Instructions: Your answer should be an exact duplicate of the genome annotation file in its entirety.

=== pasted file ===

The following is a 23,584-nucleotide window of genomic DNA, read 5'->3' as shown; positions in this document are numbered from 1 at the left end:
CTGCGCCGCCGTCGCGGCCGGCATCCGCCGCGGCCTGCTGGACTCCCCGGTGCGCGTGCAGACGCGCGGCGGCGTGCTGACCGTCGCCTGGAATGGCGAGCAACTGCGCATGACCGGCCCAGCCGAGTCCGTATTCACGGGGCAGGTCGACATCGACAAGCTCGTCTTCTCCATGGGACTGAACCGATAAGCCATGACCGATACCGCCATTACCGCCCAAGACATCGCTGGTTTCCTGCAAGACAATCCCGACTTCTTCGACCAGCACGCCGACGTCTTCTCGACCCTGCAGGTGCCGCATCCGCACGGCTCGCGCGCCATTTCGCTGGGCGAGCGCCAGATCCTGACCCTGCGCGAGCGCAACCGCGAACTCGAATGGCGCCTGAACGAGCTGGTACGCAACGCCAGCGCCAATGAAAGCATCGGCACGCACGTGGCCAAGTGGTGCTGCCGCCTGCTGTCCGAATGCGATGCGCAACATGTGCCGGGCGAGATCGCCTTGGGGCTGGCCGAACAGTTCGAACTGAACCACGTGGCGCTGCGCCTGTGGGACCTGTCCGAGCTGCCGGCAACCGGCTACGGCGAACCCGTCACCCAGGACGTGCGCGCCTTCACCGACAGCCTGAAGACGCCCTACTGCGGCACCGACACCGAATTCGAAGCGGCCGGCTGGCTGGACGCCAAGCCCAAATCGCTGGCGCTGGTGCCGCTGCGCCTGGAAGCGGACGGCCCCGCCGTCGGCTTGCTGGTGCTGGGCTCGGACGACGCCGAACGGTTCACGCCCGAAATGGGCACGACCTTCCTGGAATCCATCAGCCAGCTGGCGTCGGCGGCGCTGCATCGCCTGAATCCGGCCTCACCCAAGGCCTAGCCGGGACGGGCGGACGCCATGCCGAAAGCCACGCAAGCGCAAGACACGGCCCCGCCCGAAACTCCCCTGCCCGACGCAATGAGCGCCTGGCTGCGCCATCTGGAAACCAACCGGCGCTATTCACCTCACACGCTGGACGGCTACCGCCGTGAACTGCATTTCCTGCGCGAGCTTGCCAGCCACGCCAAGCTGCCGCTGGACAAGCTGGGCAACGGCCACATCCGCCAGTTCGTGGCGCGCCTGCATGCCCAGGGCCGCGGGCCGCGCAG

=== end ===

The following is a 23,584-nucleotide window of genomic DNA, read 5'->3' as shown; positions in this document are numbered from 1 at the left end:
CTGCGCCGCCGTCGCGGCCGGCATCCGCCGCGGCCTGCTGGACTCCCCGGTGCGCGTGCAGACGCGCGGCGGCGTGCTGACCGTCGCCTGGAATGGCGAGCAACTGCGCATGACCGGCCCAGCCGAGTCCGTATTCACGGGGCAGGTCGACATCGACAAGCTCGTCTTCTCCATGGGACTGAACCGATAAGCCATGACCGATACCGCCATTACCGCCCAAGACATCGCTGGTTTCCTGCAAGACAATCCCGACTTCTTCGACCAGCACGCCGACGTCTTCTCGACCCTGCAGGTGCCGCATCCGCACGGCTCGCGCGCCATTTCGCTGGGCGAGCGCCAGATCCTGACCCTGCGCGAGCGCAACCGCGAACTCGAATGGCGCCTGAACGAGCTGGTACGCAACGCCAGCGCCAATGAAAGCATCGGCACGCACGTGGCCAAGTGGTGCTGCCGCCTGCTGTCCGAATGCGATGCGCAACATGTGCCGGGCGAGATCGCCTTGGGGCTGGCCGAACAGTTCGAACTGAACCACGTGGCGCTGCGCCTGTGGGACCTGTCCGAGCTGCCGGCAACCGGCTACGGCGAACCCGTCACCCAGGACGTGCGCGCCTTCACCGACAGCCTGAAGACGCCCTACTGCGGCACCGACACCGAATTCGAAGCGGCCGGCTGGCTGGACGCCAAGCCCAAATCGCTGGCGCTGGTGCCGCTGCGCCTGGAAGCGGACGGCCCCGCCGTCGGCTTGCTGGTGCTGGGCTCGGACGACGCCGAACGGTTCACGCCCGAAATGGGCACGACCTTCCTGGAATCCATCAGCCAGCTGGCGTCGGCGGCGCTGCATCGCCTGAATCCGGCCTCACCCAAGGCCTAGCCGGGACGGGCGGACGCCATGCCGAAAGCCACGCAAGCGCAAGACACGGCCCCGCCCGAAACTCCCCTGCCCGACGCAATGAGCGCCTGGCTGCGCCATCTGGAAACCAACCGGCGCTATTCACCTCACACGCTGGACGGCTACCGCCGTGAACTGCATTTCCTGCGCGAGCTTGCCAGCCACGCCAAGCTGCCGCTGGACAAGCTGGGCAACGGCCACATCCGCCAGTTCGTGGCGCGCCTGCATGCCCAGGGCCGCGGGCCGCGCAG